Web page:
Tuesday, February 17, 2009

The death of the CATS test

Like other felines, CATS seems to have had nine lives. Since 1992, when the KIRIS tests made their debut, the testing system has proved the most controversial aspect of Kentucky's education reform. Time after time the test has taken hits for its inaccuracy, unreliability, unmanagability--not to mention its sheer intrusiveness in the education process.

If you want to know what it has been like for those of us who have tried to stop the nonsense all these years, just watch the scene in Star Wars where they try to attack the Death Star: the thing is just so big and seemingly invulnerable that every shot just bounces off.

I'd love to say that those of us in the Rebellion delivered the final blow to the thing by finding a vent somewhere where we used the Force and got it down the right hole, but in reality what has happened with the test is that it just plain petered out.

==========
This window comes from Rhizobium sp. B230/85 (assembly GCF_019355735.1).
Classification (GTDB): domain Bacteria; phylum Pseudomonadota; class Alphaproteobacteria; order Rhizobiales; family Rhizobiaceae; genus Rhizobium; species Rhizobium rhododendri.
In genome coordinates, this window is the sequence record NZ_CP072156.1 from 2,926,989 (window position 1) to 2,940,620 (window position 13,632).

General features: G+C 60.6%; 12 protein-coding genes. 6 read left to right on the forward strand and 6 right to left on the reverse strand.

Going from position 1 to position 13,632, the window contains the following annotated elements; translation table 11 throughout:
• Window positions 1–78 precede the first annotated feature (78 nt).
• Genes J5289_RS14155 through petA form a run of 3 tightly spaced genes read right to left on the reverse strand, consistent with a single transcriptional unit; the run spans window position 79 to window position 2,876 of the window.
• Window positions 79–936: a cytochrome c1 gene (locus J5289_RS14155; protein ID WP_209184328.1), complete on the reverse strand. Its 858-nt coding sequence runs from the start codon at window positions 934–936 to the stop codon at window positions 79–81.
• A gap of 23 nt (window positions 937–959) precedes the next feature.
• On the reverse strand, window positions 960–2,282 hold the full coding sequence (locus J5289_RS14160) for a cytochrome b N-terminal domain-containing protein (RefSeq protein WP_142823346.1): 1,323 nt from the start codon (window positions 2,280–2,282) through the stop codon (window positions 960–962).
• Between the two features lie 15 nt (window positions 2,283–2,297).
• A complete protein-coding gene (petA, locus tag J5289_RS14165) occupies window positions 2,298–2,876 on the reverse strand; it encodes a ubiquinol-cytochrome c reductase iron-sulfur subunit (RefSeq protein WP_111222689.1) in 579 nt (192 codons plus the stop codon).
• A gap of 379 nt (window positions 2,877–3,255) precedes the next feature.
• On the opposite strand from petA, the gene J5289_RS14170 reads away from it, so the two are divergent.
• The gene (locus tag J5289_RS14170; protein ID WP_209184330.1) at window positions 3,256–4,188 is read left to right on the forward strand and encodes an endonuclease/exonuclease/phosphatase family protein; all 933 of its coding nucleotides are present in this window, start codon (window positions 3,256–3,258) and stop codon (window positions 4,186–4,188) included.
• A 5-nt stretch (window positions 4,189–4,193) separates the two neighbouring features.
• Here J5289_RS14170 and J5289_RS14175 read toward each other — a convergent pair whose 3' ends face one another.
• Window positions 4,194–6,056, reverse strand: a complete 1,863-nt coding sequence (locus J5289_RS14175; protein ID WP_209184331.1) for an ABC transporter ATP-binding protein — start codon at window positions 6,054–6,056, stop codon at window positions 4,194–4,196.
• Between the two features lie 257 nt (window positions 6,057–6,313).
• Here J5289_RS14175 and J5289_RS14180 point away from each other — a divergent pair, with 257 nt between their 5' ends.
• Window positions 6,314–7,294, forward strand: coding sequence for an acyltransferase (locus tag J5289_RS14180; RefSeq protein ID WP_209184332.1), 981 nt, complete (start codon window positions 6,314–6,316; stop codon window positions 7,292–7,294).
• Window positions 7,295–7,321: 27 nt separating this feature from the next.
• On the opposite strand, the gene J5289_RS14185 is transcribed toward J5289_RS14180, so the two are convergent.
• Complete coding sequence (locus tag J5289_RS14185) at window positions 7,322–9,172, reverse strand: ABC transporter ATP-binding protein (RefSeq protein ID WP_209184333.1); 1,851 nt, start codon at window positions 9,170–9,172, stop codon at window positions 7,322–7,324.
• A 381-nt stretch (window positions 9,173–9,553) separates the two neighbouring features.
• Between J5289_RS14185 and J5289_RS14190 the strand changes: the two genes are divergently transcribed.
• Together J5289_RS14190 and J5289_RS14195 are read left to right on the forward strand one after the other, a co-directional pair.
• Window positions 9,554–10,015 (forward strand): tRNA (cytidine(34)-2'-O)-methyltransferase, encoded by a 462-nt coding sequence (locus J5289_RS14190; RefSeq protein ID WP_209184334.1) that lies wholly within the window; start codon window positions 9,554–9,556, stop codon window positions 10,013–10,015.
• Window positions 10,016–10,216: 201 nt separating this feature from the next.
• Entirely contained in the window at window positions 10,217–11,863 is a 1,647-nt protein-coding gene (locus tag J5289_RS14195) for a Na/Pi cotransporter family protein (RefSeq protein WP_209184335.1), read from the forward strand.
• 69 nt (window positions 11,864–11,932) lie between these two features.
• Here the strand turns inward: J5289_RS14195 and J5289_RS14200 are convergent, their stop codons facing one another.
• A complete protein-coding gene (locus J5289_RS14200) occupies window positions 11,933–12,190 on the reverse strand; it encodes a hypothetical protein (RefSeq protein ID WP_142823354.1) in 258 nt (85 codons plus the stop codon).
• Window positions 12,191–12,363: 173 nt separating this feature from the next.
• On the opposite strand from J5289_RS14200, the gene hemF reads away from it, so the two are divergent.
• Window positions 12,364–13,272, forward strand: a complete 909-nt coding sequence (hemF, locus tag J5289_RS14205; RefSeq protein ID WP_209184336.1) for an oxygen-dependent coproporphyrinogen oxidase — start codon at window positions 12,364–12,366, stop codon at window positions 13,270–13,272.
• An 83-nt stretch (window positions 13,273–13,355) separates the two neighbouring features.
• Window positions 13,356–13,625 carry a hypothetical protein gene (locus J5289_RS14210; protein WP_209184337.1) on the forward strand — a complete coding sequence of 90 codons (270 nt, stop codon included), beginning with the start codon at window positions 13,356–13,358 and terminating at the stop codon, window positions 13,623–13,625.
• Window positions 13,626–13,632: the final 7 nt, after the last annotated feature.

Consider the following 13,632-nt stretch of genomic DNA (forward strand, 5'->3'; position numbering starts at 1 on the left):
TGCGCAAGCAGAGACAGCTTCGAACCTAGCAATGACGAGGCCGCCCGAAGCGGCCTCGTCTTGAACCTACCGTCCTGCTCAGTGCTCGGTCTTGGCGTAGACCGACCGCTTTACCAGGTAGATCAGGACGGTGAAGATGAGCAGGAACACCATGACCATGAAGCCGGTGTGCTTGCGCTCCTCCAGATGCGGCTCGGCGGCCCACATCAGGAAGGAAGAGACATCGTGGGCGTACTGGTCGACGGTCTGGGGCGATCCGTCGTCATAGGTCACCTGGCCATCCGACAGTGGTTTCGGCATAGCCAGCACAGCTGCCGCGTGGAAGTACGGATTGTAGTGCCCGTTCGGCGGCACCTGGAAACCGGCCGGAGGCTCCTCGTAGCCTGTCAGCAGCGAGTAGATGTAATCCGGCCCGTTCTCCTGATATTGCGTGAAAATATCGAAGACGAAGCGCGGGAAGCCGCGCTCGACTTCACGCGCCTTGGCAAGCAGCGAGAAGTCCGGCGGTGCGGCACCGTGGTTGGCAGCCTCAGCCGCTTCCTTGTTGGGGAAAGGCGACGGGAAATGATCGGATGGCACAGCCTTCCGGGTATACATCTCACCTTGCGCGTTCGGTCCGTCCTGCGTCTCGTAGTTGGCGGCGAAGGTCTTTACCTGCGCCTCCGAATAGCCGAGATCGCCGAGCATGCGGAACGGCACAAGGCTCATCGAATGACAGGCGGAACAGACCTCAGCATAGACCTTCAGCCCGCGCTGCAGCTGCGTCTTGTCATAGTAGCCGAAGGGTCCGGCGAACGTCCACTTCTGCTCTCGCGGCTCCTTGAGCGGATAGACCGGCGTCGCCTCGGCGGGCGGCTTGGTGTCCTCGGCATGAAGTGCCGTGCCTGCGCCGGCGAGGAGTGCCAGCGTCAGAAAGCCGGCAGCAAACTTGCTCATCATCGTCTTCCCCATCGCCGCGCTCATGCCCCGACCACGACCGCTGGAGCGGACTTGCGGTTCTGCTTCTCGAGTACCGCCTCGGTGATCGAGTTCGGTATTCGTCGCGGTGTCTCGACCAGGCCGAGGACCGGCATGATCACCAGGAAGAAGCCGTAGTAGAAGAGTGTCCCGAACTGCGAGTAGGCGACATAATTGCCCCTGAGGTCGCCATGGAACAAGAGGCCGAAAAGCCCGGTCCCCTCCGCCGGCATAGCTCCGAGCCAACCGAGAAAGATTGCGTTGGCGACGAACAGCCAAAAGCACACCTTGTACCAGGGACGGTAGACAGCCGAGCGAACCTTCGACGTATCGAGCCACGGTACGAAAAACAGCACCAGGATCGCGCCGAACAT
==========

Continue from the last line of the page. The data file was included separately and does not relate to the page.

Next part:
Was it Thomas Kuhn who said that intellectual revolutions come about not because one theory is refuted by another, but because the advocates of the reigning theory simply die off?

That may, in fact, be the situation with the CATS tests: those who swore the blood oath in 1990 to defend every aspect of the reform act to the death just faded away. How many legislators who actually voted for KERA are left? And isn't it an irony that one of the few left is the one who is bringing the test down?

This is the way the test ends:
This is the way the test ends:
This is the way the test ends:
Not with a bang, but with a whimper.

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